Is the Chrysler brand positioned for a Ford-like recovery or a continued decline in sales? The recent past is worrisome. While most other carmakers posted a healthy increase in sales last month over the previous year, the Chrysler brand saw sales decline by 9 percent.
Initially, this looks bad; especially when compared to Chrysler Group LLC product lines that are doing well. Take a look at the numbers:
- A 65-percent increase in sales for Jeep after introducing a redesigned Grand Cherokee.
- The Ram truck division increased sales 29 percent.
- Even Dodge posted a 14-percent gain.
However, a deeper look at Chrysler’s situation reveals the potential for a comeback that, if it happens, will put smiles on the faces of Chrysler dealers around the country.
A major reason for the Chrysler brand’s recent decline is the loss of discontinued models, including the PT Cruiser, Aspen, and Pacifica. A slowdown in minivan sales has also played a part in Chrysler’s weakened position.
The Chrysler brand is now down to just three product lines:
- The full-sized Chrysler 300. This redesigned luxury car has been late in getting to dealers, which helped to keep a lid on sales so far this year.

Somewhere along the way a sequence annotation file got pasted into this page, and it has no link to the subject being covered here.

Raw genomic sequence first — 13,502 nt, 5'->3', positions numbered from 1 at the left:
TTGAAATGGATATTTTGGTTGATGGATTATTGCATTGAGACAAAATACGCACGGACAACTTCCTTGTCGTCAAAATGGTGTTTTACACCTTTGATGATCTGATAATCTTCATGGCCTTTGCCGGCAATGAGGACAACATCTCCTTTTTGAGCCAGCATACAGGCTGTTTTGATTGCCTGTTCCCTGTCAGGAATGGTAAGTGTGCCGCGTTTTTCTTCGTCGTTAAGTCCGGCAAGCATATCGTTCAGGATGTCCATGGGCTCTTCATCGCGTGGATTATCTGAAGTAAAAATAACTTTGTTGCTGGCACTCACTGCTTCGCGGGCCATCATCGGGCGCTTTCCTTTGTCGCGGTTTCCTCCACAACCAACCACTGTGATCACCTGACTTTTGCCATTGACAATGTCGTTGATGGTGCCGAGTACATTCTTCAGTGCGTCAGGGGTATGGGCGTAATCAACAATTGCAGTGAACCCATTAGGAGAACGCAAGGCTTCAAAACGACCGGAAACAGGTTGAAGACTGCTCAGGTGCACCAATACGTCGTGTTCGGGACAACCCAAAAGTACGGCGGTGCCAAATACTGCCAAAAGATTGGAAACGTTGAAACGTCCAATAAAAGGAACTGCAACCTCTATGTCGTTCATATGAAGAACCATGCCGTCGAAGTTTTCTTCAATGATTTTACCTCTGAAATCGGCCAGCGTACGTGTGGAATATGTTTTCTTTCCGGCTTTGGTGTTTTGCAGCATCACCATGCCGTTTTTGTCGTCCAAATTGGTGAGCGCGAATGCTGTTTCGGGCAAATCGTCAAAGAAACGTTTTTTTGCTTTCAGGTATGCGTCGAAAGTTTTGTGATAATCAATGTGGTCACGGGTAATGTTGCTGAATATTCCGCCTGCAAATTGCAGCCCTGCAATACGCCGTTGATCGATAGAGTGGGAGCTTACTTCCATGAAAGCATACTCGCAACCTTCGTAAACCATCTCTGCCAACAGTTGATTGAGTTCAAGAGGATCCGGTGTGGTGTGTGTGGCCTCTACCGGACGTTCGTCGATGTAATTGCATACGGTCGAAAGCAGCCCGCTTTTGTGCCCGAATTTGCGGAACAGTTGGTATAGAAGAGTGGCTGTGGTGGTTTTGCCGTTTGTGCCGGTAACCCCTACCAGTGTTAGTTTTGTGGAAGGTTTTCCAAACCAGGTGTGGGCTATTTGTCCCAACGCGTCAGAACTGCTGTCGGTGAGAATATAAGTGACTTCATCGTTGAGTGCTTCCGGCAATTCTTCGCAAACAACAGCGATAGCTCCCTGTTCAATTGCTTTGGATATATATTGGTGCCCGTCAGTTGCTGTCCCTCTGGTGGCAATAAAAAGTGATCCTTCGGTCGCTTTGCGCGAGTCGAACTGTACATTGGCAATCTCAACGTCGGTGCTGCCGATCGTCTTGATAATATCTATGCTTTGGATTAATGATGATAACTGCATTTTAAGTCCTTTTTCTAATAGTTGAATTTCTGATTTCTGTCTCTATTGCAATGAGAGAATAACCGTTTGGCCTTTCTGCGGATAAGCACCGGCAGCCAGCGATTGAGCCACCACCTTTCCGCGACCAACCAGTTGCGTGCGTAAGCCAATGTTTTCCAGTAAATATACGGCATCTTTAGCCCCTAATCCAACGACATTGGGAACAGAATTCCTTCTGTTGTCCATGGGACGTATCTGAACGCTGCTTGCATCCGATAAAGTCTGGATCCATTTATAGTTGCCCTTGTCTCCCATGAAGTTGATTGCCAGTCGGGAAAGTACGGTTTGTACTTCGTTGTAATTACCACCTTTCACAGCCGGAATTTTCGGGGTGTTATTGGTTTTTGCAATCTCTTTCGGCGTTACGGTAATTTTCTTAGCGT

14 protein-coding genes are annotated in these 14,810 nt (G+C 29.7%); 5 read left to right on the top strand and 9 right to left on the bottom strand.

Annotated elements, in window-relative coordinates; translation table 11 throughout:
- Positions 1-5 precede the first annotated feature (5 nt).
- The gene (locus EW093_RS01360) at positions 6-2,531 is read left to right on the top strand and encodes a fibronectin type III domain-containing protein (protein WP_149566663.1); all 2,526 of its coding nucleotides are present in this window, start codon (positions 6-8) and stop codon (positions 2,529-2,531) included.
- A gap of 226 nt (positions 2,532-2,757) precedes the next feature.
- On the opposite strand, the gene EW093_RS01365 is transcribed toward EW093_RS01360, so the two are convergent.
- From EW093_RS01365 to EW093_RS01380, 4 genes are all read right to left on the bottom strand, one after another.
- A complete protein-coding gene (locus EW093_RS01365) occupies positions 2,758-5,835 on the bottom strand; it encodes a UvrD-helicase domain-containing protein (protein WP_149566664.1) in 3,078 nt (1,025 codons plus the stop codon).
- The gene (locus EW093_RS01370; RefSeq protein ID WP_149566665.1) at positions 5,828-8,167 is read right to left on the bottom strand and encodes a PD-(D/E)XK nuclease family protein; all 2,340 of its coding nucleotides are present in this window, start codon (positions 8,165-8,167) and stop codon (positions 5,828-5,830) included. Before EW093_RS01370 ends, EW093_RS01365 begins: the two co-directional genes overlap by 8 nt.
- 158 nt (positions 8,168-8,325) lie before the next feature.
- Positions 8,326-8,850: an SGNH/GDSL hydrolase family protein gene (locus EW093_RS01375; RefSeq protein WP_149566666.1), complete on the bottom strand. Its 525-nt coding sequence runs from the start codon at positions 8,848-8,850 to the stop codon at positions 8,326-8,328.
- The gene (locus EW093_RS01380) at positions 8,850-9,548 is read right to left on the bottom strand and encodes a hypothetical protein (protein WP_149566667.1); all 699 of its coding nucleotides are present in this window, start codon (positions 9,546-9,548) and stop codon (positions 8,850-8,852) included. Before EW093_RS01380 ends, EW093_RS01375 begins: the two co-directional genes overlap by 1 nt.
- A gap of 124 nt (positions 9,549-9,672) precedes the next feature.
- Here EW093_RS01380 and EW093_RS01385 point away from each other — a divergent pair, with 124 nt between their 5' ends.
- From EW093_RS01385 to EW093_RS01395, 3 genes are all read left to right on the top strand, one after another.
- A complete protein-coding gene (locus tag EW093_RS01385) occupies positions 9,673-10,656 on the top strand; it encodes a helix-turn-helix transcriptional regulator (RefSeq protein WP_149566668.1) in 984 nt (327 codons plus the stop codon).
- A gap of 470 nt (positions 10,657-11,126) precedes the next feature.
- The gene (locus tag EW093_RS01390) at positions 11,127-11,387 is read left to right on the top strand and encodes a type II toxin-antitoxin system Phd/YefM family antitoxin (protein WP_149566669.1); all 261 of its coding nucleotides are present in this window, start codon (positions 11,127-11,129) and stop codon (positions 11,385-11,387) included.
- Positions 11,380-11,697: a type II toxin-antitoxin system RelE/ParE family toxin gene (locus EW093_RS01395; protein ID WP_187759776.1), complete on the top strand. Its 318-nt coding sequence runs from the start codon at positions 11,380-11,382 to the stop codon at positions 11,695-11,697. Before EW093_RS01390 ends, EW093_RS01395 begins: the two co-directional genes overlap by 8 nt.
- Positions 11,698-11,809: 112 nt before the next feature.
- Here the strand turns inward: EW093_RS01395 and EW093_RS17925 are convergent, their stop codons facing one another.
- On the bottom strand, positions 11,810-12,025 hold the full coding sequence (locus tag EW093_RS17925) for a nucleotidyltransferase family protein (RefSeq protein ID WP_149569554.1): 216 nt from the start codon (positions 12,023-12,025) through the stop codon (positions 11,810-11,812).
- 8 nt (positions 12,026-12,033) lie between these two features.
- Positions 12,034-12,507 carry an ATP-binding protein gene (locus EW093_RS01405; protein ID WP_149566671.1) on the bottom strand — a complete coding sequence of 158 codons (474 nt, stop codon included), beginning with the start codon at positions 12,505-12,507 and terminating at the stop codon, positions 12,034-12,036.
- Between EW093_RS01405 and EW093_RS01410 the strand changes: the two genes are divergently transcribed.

- The Chrysler 200. It replaced the mid-sized Sebring.
- The recently improved Town & Country minivan that’s recording less than stellar sales.
You may count the Chrysler 200 convertible as a fourth product line. The 200 convertible is hitting dealerships just in time for warmer weather.
On a positive note
What is working in Chrysler’s favor is a new and improved marketing campaign. “Imported from Detroit” began with a Super Bowl commercial featuring Eminem. The next phase of this campaign is underway with more heavyweights in front of the camera for Chrysler, including rapper Dr. Dre and Detroit Lions defensive lineman Ndamukong Suh.
Redesigned cars and a new and successful marketing pitch hold the potential for a turnaround for the Chrysler brand. Some Chrysler dealers around the country are already reporting increased traffic and are hopeful that summer sales will improve dramatically.
Time will tell if design and marketing changes translate into a reversal of the loss of market share that’s plagued the Chrysler brand in recent years.